It’s not just lower-level employees who may have been tempted by relaxed internal controls. If accounting staff were unable to access systems remotely, managers may have loosened security settings on various corporate programs. Doing so, they’ve opened the door for themselves or other managers to access what might have formerly been tightly controlled financial data.


Noncompliance with laws and regulations (NOCLAR) always remains a concern of nonprofit organizations. Many federal and state agencies enacted temporary changes to rules or special stimulus packages to assist organizations during the pandemic. 

But nothing is free, and the money received from stimulus packages and other aid related to the pandemic comes with strings attached. Such programs often require specific documentation to ensure compliance with the rules surrounding them. Now is the time to re-read the fine print on any of the packages or other aid received and ensure that your organization has fulfilled its compliance obligations.

Estimates Associated with Revenue Recognition

Lastly, an area of concern for both auditors and accountants is estimates associated with revenue recognition.  FASB ASC Topic 606, Revenue From Contracts With Customers, is in its first year of implementation and any change to revenue recognition may cause an opportunity for mistakes. With this year being in such turmoil, the risk of mistakes is higher. Accountants must review their revenue recognition approach and policies and correct errors quickly.

Auditors May Work Remotely

Auditors prefer to work on-site but that may not be possible during the next few months as the race for treatment or vaccine continues. Prepare now for your auditors to handle a remote audit  by ensuring that all of the data in your system is updated and accessible with the proper permissions to the auditors.

A cloud-based accounting system such as Abila MIP can make it much easier to work with auditors as well as handle daily accounting and reporting needs for nonprofits. 

Please contact Welter Consulting at 206-605-3113 for more information.

Make Your Auditor’s Life Easy This Year – Pay Attention to These Five Things

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All auditors have their particular worries, those things that keep them up at night. Do your auditors – and your nonprofit – a favor this year. Preemptively tackle these five things that tend to keep auditors up at night and make sure your audit runs smoothly.

Five Things Your Auditor Wished You Knew

If auditors could tell you in advance of things that worry them, they might bring up these five points. Each of these has a simple fix. You can tackle it in advance to help make your auditor’s job easier and the audit smooth-sailing.

  1. Cybersecurity: Among all the things that keep auditors up at night, weak or non-existent cybersecurity is a biggy. And for a good reason: the number of data breaches continues to soar with nonprofits affected just as much as for-profits. Nonprofits may be targeted more frequently than for-profits because criminals know that nonprofits have weaker defenses against cyber intrusions, data breaches, trojans, viruses and other methods to compromise cybersecurity. What do criminals target? Personal data offers a treasure trove of tempting ‘jewels’ for a cybercriminal to steal; donor information, member information, credit card numbers, and other data entice thieves.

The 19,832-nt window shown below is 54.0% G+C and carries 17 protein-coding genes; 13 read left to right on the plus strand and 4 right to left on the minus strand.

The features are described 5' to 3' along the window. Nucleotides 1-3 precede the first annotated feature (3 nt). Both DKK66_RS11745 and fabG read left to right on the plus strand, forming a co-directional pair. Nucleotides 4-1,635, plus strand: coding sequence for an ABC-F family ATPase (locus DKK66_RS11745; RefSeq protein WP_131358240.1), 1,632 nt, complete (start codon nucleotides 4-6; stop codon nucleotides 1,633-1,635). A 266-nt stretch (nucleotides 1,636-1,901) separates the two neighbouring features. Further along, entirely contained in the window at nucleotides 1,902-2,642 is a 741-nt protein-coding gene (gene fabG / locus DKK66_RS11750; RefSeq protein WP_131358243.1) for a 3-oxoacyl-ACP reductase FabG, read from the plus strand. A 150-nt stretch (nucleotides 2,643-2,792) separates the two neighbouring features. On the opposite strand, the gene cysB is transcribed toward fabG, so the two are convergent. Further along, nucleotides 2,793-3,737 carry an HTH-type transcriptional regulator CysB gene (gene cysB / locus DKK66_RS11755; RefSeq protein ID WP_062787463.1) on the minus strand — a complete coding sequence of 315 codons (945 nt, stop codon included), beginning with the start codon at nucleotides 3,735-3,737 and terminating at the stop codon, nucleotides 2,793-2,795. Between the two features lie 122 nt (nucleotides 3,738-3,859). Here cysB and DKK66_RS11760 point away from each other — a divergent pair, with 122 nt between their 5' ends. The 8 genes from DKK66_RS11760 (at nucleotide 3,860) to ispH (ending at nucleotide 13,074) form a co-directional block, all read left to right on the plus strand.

Why auditors worry: Cybercrimes can be expensive and result in lawsuits. They can also tarnish the name of a nonprofit, making it difficult for them to continue their work or solicit donations in the future.

The fix: Remind staff not to open suspicious emails. “Phishing” schemes often begin with a simple click through in an email. Don’t download ‘free’ software as some of it may be infected with trojans, malware or viruses. Do add the best virus scanning protection you can to your system and back up data offline. Update software frequently as recommended by the maker since software patches often fix known gaps in code that allow cybercriminals access.

  1. New software: Along with cybercrimes, new software often makes auditors want to pull their hair out. Nonprofits that rush ahead and spent on new software without performing their due diligence may end up with packages that offer too much, too little, or incomplete services.

Why auditors worry: Software can be expensive, and inadequate research into software capacities may lead to unnecessary expenditures.

The fix: Work with a good reseller or consultant to identify needs and find software that fits your nonprofit’s budget. Compare prices, examine existing software to see if you can use it for additional purposes, and find ways to make do with what you have until you finish exploring all options. Discuss software purchases with your auditors in advance to obtain their input, too.

  1. Compliance with funder requests: Grants and donations may come with strings attached. Funders may have multiple requests, each very different, that if unmet, may result in money being canceled. It can be challenging to track, manage, and respond to all funder requests.

Why auditors worry: If a nonprofit does not comply with a funder’s requests, the nonprofit may lose the source of funding.

The fix: Conduct regular compliance audits to ensure that requests are met. Determine areas of overlap and continuity. Create a staffing plan for training so that staff is aware of requests and how to meet them. Keep accurate records and update them frequently to track, measure, and record progress towards meeting funder’s requests.

  1. Financial controls: Nonprofits must balance the need to do good against the need to make margin so they can continue to operate. Nonprofits operating in a global market must worry about accepting cash and controlling cash transactions, while new technology that enables transactions online must also be tracked and measured.

Why auditors worry: Auditors worry about compliance with international standards and laws, monitoring cash flow, and ensuring that cash transactions are accounted for at every step of the way.